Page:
“The same rights of the accused which are guaranteed in Article 1, Section 16(a) of the Florida Constitution are also protected by the Sixth Amendment to the U.S. Constitution. … A state constitution need not explicitly state that its provisions do not supersede federal constitutional requirements, as they cannot do so.”

In another development, the justices accepted a petition from The Florida Public Defender Association, the Florida Association of Criminal Defense Lawyers, and the Innocence Project of Florida for permission to file a friend-of-the-court brief in support of the amendment’s critics.

Opening briefs land in test of Amendment 6 ballot language

Proponents of the Constitution Revision Commission’s victims’ rights proposal have filed the first written arguments in a Florida Supreme Court case testing whether the ballot language would mislead the voters.

The brief appeared shortly after the high court accepted a request by the Criminal Law Section of the Florida Bar to file a friend-of-the-court brief on behalf of the proposed amendment’s critics.

“The lower court erroneously stated that the amendment curtails defendants’ constitutional rights without disclosing it in the summary,” the brief argues.

“The amendment does not curtail any defendants’ rights. Those rights are set forth in Article I, sections 14, 15, and 16 of the Florida Constitution. A review of each of the rights listed in those sections clearly demonstrates that nothing in the amendment would adversely affect them.”

The Supreme Court has scheduled oral arguments for next Wednesday.

Barry Richard, the celebrated Tallahassee litigator who represents Marsy’s Law for Florida, a victim’s rights group defending the proposal along with attorneys from the Office of the Attorney General, signed the brief.

The proposal is sometimes known as “Marsy’s Law,” after a California crime victim. In addition to victims’ rights, the measure would raise judges’ retirement age from 70 to 75 and require them to defer less to agencies’ interpretation of regulations.

A Tallahassee trial judge ordered the amendment off the Nov. 6 ballot last week on the ground the title and ballot summary to be placed before voters were misleading.

“Because the title and summary do not meet the requirements of Florida laws … in fully, fairly, and accurately telling the voters the chief purpose of the proposed amendment, and because the title and summary are, in addition, misleading, the CRC’s proposal … does not meet ‘truth in packaging’ requirements for submission to the voters and must be removed from the ballot,” Circuit Judge Karen Gievers wrote.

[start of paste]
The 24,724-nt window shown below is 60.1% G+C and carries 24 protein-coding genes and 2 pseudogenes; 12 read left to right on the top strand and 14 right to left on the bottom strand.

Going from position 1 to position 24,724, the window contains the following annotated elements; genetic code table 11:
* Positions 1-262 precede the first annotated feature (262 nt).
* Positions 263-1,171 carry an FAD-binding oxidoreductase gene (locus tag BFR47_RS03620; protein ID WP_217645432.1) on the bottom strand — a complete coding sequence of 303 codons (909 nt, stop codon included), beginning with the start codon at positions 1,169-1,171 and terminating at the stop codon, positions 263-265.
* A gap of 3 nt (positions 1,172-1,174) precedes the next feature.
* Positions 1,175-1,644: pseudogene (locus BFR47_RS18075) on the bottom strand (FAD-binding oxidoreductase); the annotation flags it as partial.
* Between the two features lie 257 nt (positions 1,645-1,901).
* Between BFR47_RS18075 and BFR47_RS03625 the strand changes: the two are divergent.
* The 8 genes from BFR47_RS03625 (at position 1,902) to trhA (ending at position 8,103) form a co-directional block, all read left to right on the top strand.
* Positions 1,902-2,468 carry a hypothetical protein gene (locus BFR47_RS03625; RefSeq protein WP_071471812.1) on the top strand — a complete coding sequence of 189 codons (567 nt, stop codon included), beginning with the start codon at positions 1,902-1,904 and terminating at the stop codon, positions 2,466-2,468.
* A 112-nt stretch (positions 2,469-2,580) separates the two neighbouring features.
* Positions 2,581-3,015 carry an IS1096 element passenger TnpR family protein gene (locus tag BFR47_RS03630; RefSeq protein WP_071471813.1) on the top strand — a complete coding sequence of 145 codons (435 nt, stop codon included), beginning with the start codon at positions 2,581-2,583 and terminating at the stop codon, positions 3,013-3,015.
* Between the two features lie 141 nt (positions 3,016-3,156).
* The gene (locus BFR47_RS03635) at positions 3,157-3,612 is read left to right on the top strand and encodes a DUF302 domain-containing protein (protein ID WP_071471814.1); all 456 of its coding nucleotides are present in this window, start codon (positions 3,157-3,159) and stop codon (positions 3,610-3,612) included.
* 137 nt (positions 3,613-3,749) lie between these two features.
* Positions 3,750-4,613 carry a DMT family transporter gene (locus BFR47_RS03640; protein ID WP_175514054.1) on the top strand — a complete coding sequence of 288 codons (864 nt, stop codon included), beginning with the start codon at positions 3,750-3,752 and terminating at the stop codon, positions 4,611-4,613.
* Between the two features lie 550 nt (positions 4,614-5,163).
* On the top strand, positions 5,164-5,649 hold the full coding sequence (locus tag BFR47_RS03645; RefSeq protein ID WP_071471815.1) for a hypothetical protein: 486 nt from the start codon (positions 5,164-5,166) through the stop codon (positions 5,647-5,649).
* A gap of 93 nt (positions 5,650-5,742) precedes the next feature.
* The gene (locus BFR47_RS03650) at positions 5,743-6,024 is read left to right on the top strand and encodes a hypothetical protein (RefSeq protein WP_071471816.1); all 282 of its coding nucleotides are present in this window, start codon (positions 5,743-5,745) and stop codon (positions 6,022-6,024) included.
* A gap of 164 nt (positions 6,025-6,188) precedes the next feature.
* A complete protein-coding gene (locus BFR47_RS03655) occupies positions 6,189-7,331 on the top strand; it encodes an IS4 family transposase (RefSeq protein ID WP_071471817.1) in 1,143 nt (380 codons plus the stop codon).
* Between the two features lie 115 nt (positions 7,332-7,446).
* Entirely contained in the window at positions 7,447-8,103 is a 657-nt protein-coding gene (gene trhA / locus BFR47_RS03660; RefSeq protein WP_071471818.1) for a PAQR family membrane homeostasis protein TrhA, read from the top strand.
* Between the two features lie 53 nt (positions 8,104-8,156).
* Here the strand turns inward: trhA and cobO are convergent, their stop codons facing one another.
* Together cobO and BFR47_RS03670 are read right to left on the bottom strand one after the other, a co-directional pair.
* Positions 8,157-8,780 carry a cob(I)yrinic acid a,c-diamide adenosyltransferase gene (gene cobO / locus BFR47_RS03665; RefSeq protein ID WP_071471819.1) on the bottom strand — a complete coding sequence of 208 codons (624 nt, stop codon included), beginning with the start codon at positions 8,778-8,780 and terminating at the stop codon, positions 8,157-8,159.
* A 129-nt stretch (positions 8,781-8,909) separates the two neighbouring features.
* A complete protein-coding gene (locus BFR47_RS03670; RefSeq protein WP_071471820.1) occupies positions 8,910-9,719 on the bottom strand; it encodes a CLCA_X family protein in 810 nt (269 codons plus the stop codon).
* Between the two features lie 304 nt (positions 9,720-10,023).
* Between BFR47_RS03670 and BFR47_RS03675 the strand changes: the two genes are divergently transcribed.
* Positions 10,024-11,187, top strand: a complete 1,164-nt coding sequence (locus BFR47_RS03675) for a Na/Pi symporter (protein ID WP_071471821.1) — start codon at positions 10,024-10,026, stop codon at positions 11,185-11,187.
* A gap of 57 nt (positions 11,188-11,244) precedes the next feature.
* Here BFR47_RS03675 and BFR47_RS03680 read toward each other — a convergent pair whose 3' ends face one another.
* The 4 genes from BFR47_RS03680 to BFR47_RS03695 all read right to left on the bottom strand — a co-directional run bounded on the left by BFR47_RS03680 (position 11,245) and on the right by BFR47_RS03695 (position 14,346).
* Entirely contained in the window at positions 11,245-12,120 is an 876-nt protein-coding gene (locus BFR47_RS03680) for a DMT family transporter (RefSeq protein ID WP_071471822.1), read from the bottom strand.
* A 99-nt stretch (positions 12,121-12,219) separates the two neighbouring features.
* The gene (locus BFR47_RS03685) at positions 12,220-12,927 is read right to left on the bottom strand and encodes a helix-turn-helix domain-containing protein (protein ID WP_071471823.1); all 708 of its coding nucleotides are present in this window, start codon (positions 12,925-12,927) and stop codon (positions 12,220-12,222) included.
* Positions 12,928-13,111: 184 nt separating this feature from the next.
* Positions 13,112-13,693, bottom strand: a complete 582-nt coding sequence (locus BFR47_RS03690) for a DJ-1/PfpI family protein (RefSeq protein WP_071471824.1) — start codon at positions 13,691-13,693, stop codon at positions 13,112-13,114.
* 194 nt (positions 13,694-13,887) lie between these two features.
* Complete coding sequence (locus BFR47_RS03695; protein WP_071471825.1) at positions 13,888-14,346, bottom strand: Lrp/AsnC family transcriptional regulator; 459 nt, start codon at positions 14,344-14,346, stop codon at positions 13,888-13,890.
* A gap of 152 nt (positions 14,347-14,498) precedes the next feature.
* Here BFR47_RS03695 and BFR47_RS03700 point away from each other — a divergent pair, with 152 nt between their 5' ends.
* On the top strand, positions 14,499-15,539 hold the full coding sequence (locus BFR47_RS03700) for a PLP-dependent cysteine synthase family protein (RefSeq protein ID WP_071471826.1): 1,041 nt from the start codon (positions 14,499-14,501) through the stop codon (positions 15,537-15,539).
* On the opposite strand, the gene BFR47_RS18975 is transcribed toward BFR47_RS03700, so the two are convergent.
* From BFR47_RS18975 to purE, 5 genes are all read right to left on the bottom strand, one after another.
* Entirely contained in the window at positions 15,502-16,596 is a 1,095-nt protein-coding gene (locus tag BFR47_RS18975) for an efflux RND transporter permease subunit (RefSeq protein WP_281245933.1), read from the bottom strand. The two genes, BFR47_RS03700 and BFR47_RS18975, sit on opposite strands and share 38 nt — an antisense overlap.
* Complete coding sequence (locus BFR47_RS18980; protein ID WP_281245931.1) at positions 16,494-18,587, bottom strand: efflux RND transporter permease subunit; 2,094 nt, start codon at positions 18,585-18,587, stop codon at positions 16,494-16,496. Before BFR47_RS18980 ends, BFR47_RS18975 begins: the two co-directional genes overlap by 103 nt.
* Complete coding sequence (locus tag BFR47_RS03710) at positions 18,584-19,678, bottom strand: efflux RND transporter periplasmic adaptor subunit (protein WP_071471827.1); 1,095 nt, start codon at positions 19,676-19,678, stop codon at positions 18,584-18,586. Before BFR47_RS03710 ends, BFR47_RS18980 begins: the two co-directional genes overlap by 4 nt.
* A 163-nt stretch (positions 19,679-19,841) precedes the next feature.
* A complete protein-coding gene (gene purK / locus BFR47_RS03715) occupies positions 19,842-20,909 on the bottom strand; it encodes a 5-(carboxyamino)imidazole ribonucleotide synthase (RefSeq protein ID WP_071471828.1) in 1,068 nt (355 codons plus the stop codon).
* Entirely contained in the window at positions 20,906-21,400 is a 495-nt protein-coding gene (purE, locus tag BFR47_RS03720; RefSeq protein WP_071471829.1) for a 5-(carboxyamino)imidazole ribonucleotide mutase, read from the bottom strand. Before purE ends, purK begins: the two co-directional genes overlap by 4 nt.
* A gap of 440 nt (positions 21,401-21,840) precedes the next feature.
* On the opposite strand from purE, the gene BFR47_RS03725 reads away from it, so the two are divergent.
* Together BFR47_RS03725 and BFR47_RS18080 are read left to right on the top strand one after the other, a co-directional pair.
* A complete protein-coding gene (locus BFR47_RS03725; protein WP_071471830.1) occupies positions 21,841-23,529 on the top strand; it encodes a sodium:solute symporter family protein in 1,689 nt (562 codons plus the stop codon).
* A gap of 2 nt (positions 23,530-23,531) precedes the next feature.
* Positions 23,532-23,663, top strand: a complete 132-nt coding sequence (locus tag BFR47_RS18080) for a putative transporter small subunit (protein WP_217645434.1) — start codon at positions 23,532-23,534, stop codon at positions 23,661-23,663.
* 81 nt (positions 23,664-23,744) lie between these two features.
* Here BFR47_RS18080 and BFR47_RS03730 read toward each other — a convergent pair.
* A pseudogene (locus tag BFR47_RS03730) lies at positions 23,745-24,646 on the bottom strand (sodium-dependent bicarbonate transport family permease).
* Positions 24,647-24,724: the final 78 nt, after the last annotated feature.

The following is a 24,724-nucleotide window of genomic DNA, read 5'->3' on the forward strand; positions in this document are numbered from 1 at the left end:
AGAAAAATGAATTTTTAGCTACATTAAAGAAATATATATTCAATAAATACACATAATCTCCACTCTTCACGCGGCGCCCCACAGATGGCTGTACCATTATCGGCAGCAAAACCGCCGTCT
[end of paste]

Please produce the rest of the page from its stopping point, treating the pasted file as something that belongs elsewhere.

Richard’s brief includes an itemized refutation of Gievers’ findings. For example, she ruled that the language doesn’t make clear that victims already have rights under Florida law.

“The summary accurately states that the amendment ‘creates rights for victims of crime,’” the brief says. “The amendment creates nine new rights that do not currently exist. There is nothing about the creation of new rights that implies that no other rights currently exist.”

Additionally, Gievers concluded the language was opaque as to the measure’s implications for defendants in juvenile proceedings.

Richard’s rebuttal: “The summary states that the amendment creates constitutional rights for victims and ‘authorizes victims to enforce their rights throughout the criminal and juvenile justice processes.’” (Emphasis in the original.)

Gievers also ruled that the title language doesn’t make clear its elimination of the “Chevron” doctrine — the presumption that judges must defer to agencies’ interpretations of their rules.

“This court has held that a ballot title cannot be read in isolation but must be read together with the summary,” Richards wrote, referring to the Supreme Court, itself. “The summary clearly explains the significance of the amendment’s repeal of the Chevron doctrine.”

The Bar’s criminal section includes more than 2,300 judges, defense attorneys, prosecutors, law professors, and students.

“The Criminal Law Section has a direct interest in ensuring that this proposal is fairly presented to the voters, as it will place significant new burdens on prosecutors, defense lawyers and judges,” the organization wrote in its motion.

Supreme Court rejects death penalty appeals

The Florida Supreme Court on Thursday rejected appeals by three Death Row inmates in decades-old cases, including the 1991 murder of a Fort Pierce police officer.

The rulings were part of a long line of similar decisions in cases rooted in a 2016 U.S. Supreme Court decision.

In one of Thursday’s cases, justices turned down an appeal by Death Row inmate Billy Leon Kearse, who was convicted in the murder of Fort Pierce police officer Danny Parrish during a traffic stop, according to court records.

In another case, justices rejected an appeal by Death Row inmate Stephen Todd Booker, who was convicted in the 1977 murder of 94-year-old Lorine Demoss Harmon in Alachua County.

In the third case, justices denied an appeal by Ian Deco Lightbourne, who was convicted in the 1981 sexual battery and murder of Nancy O’Farrell in Marion County.

Each of the appeals related to a 2016 U.S. Supreme Court ruling in a case known as Hurst v. Florida and a subsequent Florida Supreme Court decision. The 2016 U.S. Supreme Court ruling found Florida’s death-penalty sentencing system was unconstitutional because it gave too much authority to judges, instead of juries.

The subsequent Florida Supreme Court ruling said juries must unanimously agree on critical findings before judges can impose death sentences and must unanimously recommend the death penalty.

But the Florida Supreme Court made the new sentencing requirements apply to cases since June 2002. That is when the U.S. Supreme Court issued a ruling known as Ring v. Arizona that was a premise for striking down Florida’s death-penalty sentencing system in 2016.